Didn’t know where he came from.
We only knew that his flight on beautiful wings had brought him into the safe haven of our leafy green deck. His final flight.
Who was he? Where had he come from?
There was something special, something fascinating, and a sort of sadness, in his wizened expression.
I felt strangely drawn toward our “Intergalactic visitor”….I wanted to know more about him.
Sadly I reminisced, now I guess I will never know.
But…. so glad he came.
The above portrait photos of this wonderful Dragonfly and photos below were taken with an App on my phone, using magnification and camera. (Photos Copyright: Merryl Vaughan)
Our visitor “from Space” now has me intrigued and has started me on a journey to learn more, some of which is shared here.
Dr Dan Bickel, an entomologist with the Australian Museum, says that the dragonflies’ powerful eyes and impressive flying abilities are chief among their abilities.
“They can fly further, higher and faster than most insects, sometimes at speeds of up to 70km per hour.”
Dragonflies are able to propel themselves upwards and downwards, backwards and forwards, side to side and hover in midair.
And many of these flying abilities are thanks to the insect’s distinctive wings.
The dragonfly has two sets of wings — one behind the other — that can be used in tandem or independently.
Running through each wing is a network of veins that adds strength and flexibility. This allows the dragonfly to curve and cut through the air.
It’s a very dynamic sort of system — it’s very lightweight, flexible and strong.
This vein structure is held together by a very thin, shiny film made from chitin (pronounced kite-en); a starch variation that makes up the exoskeletons of most insects.”
Dr Ken Walker, Senior Curator of Entomology and Arachnology at Museum Victoria says chitin in its natural form is translucent and it’s the “extreme thinness” of dragonfly wings that make them appear glassy.
Also, not all dragonfly wings appear glassy. With some 6,000 species worldwide — 320 of which are found in Australia — there is a great variety to how their wings look.
Some are transparent while others are brightly coloured, reddish, brown or even metallic. Those which lack pigment look more pure and glassy.”
The following is quoted from “Backyard Buddies”, an education initiative of the Foundation for National Parks & Wildlife (Australia): “Dragonflies have another secret, making them one of the best predators in your backyard. They have mastered the art of camouflaging themselves while flying.
The dragonfly manages motion camouflage by adjusting its position to always occupy the same spot in its prey’s retina – so they can track other insects with incredibly intricate manoeuvring that makes them appear motionless to their target. They achieve this by using a system even more sophisticated than the radar-avoiding technology of aircraft.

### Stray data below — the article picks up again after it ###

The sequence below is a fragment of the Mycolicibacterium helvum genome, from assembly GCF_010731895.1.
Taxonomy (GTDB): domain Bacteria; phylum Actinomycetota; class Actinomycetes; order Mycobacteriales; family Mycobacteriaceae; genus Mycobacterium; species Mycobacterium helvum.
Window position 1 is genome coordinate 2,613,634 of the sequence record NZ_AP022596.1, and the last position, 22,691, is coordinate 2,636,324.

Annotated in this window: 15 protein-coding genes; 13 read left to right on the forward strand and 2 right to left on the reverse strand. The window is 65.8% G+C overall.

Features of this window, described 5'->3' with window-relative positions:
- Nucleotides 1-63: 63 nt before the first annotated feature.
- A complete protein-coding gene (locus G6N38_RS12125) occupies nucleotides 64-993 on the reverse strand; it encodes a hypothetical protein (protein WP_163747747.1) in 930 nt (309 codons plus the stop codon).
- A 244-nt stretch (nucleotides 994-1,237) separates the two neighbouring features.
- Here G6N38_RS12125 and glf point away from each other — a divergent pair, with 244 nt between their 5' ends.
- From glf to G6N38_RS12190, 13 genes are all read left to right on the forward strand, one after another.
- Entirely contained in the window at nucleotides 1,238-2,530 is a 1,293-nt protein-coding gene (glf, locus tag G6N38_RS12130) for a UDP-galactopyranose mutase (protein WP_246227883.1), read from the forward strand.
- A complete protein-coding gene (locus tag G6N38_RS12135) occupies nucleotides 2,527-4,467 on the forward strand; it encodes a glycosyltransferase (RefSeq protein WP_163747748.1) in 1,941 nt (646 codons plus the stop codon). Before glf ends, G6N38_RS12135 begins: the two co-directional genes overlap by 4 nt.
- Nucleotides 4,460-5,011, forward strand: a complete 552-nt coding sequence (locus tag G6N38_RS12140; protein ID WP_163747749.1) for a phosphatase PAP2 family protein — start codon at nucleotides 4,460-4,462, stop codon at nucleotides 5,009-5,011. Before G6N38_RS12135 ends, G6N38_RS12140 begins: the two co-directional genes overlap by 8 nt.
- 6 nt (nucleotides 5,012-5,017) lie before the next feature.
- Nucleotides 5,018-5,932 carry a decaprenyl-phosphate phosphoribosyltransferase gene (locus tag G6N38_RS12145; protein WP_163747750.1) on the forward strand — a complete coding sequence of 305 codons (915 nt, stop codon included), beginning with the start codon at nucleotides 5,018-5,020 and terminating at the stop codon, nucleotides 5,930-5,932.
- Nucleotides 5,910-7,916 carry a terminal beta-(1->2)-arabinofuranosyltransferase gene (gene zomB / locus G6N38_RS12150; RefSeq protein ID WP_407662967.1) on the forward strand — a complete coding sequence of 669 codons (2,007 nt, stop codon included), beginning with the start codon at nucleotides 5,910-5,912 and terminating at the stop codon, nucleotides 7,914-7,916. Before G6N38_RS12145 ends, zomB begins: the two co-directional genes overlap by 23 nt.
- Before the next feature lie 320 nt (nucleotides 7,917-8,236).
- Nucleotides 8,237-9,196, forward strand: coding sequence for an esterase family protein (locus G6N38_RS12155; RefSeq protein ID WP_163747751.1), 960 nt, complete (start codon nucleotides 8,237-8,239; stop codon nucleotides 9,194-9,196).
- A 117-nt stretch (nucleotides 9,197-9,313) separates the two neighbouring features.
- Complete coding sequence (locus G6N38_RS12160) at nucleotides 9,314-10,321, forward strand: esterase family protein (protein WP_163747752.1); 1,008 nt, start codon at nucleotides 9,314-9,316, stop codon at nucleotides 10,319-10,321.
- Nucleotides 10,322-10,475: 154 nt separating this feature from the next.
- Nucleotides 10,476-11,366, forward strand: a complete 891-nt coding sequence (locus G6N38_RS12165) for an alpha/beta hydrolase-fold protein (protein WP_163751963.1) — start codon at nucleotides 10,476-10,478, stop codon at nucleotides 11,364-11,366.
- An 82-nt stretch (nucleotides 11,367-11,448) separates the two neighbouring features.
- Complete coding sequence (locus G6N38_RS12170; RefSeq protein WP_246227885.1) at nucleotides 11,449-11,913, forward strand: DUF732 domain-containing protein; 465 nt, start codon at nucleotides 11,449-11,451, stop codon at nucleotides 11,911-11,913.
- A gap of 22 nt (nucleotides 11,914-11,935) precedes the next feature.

Dragonflies can catch their prey in mid flight by forming a basket with their spiny front and middle legs.”
An amazing creature!
Nature speaks to us in so many ways. yet most distinctly it speaks of a Creator, The Creator, God Almighty, who made heaven and earth and all things in it. Jesus said that God clothes the lilies of the field and that He feeds the birds.
This is beautifully expressed in Psalm 104.
“BLESS (AFFECTIONATELY, gratefully praise) the Lord, O my soul! O Lord my God, You are very great! You are clothed with honor and majesty–
Who lays the beams of the upper room of His abode in the waters [above the firmament], Who makes the clouds His chariot, Who walks on the wings of the wind, Who makes winds His messengers, flames of fire His ministers. [Heb. 1:7.]
You laid the foundations of the earth, that it should not be moved forever. [Job 38:4, 6.] You covered it with the deep as with a garment; the waters stood above the mountains. [Gen. 1:2; II Pet. 3:5.] At Your rebuke they fled; at the voice of Your thunder they hastened away. The mountains rose, the valleys sank down to the place which You appointed for them.
You have set a boundary [for the waters] which they may not pass over, that they turn not again to deluge the earth.
He sends forth springs into the valleys; their waters run among the mountains. They give drink to every [wild] beast of the field; the wild asses quench their thirst there.
Beside them the birds of the heavens have their nests; they sing among the branches. [Matt. 13:32.]
He waters the mountains from His upper rooms; the earth is satisfied and abounds with the fruit of His works.
He causes vegetation to grow for the cattle, and all that the earth produces for man to cultivate, that he may bring forth food out of the earth– And wine that gladdens the heart of man, to make his face shine more than oil, and bread to support, refresh, and strengthen man’s heart.
The trees of the Lord are watered abundantly and are filled with sap, the cedars of Lebanon which He has planted, Where the birds make their nests; as for the stork, the fir trees are her house. The high mountains are for the wild goats; the rocks are a refuge for the conies and badgers.
[The Lord] appointed the moon for the seasons; the sun knows [the exact time of] its setting. You [O Lord] make darkness and it becomes night, in which creeps forth every wild beast of the forest.
The young lions roar after their prey and seek their food from God. When the sun arises, they withdraw themselves and lie down in their dens.
Man goes forth to his work and remains at his task until evening.
O Lord, how many and varied are Your works! In wisdom have You made them all; the earth is full of Your riches and Your creatures.”
Psalm 104:1, 3-24 AMPC